The collapse of SkyEurope ten days ago has been felt heavily by Bratislava International Airport, which used to be the home-base of the defunct low cost carrier. It is hard to measure the consequence for Bratislava traffic but according to data from the airport, in 2007 SkyEurope has transported over 868,000 passengers out of Bratislava or 43 percent of total passenger traffic. So far this year, SkyEurope represented a third of all passengers at the Slovakian airport with 26 destinations being served from Bratislava.
The airline also used to have comprehensive operations out of Prague and Vienna. Sky Europe represented in 2008 just 6 percent of total passengers traffic at Vienna Airport and 9 percent of all passengers movements in Prague, far behind passengers’ market share of national carriers Austrian Airlines in Vienna (49 percent) and CSA in Prague (43 percent). Prague and Vienna will however be less affected by SkyEurope disappearance than Bratislava airport. Beside the presence of strong hub operations by their respective national carriers, both airports have also substantial low cost operations. In Vienna, the duo Niki/ Air Berlin are number two with a total passengers market share of 13.7 percent in 2008. In Prague, low cost carriers represent close to a quarter of all passenger traffic. Hungarian Budget carrier Wizz Air is now building up its presence. It opened a base in February 2009 and now serves six cities.
Back to Bratislava, Ryanair is already the second largest airline with a market share of over 36 percent in 2007. It is likely that the excellent positioning of Bratislava with its close proximity to Vienna fits exactly into Ryanair strategy of serving secondary airports around European major metropolises. Ryanair currently offers 14 destinations out of Bratislava and has recently announced new destinations from October with the addition of Bologna, Liverpool and Rome-Ciampino. Wizz Air also studies Bratislava’s potential. The airline will launch four weekly nonstop flights to Rome in November. Commenting on Wizz Air move into the Slovakian capital –already announced in July- Wizz Air executive vice-president John Stephenson declared that “ Slovakia has long been “on the horizon” for the carrier…”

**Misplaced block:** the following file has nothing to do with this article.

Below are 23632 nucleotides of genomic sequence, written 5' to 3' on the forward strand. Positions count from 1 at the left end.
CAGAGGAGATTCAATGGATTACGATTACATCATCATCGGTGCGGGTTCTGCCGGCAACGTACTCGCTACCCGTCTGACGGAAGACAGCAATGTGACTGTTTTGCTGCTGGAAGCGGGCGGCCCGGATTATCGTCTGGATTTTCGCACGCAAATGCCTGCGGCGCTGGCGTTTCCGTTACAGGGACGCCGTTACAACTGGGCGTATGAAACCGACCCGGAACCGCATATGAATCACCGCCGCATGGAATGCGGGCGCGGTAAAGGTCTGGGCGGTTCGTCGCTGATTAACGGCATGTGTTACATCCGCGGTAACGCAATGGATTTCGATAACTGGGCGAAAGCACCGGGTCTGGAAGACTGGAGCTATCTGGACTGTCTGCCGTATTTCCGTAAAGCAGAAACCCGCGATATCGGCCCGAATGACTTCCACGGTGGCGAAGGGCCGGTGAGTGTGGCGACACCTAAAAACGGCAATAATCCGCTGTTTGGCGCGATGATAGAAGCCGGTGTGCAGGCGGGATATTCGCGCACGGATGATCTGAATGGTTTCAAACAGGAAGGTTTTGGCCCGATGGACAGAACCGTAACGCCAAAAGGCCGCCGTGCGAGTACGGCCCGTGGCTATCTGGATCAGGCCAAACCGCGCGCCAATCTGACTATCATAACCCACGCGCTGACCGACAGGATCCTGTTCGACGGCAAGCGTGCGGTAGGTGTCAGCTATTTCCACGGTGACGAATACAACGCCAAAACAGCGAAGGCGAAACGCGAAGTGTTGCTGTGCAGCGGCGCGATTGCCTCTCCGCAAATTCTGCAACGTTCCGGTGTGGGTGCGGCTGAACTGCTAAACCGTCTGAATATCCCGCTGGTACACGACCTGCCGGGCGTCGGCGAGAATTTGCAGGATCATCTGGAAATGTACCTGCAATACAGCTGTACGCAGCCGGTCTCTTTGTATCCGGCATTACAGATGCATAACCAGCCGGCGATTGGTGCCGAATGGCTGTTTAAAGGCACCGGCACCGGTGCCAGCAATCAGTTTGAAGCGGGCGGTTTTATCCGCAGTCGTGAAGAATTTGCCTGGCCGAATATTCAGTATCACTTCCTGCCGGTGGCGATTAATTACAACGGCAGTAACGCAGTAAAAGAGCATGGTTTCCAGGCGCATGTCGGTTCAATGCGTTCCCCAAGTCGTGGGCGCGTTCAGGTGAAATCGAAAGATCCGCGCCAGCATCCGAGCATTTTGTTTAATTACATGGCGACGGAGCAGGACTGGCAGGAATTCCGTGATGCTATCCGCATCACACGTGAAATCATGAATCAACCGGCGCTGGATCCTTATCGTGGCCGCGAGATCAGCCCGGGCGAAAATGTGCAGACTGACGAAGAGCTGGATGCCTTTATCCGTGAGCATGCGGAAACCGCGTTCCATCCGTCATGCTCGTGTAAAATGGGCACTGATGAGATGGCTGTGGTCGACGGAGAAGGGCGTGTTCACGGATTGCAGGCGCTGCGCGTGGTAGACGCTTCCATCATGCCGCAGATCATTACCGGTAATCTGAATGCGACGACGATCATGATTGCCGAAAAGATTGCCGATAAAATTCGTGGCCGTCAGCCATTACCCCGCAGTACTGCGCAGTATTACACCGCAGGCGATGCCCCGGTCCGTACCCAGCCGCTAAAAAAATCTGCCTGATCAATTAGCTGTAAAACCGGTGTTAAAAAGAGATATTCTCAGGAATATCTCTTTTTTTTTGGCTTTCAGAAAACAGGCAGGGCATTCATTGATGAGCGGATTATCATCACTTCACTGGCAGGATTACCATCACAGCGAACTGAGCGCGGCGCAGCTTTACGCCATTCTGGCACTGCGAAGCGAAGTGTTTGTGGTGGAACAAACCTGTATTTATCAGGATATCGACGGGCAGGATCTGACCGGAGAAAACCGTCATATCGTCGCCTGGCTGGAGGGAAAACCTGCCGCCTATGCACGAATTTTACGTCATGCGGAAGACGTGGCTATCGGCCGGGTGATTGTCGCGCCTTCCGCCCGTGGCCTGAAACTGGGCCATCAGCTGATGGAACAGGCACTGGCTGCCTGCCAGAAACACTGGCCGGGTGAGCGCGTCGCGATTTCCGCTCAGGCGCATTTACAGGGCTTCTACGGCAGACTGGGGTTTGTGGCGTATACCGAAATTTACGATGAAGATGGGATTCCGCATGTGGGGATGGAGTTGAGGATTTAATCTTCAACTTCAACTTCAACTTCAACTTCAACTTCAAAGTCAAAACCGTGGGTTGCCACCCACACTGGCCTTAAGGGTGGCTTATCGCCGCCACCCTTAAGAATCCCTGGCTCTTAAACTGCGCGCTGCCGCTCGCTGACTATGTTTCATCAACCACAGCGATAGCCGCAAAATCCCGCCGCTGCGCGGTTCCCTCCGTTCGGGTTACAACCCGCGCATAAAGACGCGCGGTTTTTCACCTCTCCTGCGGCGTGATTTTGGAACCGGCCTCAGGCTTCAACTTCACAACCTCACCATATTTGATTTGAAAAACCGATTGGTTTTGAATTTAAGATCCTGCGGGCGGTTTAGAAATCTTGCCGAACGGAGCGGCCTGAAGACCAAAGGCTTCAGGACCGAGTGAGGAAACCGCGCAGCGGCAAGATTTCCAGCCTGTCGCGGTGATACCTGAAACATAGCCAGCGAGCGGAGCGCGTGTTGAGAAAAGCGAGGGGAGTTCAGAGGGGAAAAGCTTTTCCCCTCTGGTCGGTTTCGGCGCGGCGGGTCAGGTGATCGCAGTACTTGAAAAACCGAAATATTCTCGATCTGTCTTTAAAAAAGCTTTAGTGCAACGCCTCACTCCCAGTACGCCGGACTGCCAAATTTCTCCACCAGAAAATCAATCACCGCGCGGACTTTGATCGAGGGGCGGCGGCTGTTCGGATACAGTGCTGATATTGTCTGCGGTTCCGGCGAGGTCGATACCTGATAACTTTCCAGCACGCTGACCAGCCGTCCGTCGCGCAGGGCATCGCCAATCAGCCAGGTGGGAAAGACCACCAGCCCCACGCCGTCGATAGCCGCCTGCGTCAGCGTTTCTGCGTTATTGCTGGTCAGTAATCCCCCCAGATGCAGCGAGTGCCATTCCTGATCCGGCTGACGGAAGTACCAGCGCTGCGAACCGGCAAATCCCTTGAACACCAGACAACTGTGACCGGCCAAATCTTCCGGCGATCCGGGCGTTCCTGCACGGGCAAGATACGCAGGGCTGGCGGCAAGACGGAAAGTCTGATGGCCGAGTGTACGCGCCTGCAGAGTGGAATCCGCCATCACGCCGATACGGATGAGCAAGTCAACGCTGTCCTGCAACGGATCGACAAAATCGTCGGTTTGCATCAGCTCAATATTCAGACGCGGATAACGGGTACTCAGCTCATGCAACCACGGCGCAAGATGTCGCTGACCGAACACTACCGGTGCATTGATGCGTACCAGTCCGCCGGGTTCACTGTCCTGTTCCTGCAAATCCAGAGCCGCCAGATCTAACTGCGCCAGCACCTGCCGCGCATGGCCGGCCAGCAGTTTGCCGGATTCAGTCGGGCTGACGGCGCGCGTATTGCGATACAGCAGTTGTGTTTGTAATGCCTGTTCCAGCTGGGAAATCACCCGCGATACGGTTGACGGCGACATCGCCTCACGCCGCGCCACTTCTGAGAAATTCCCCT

What would be the future? Last week, SkyEurope CEO Nick Manoudakis told the Czech daily Mladá Fronta Dnes that he was negotiating with potential investors to launch a new airline which would retain the SkyEurope brand name. But even if he succeeds, he will then face consumers’ reluctance to fly with the carrier as they saw their confidence eroded with airline’s collapse.
For the airport, it could have not been a worst time as major expansion work to upgrade the terminal to a capacity of five million passengers has started. The expanded terminal is due to be completed by 2012 but it will now take a while before Bratislava reaches this figure. Passengers’ traffic contrasted sharply from January to July of this year as Bratislava welcomed only 975,000 passengers. Calculated on a year-to-year basis, the airport will probably welcome 20 percent less travelers in 2009 compared to 2008, the equivalent of 1.7 to 1.8 million passengers. In the longer term however, Bratislava airport is certain to grow again.
At least, SkyEurope’s rapid rise from 2004 to 2008 proved that Bratislava, as an aviation gateway, has a strong potential. And once Europe will have recovered from the crisis, many airlines will certainly remember this fact.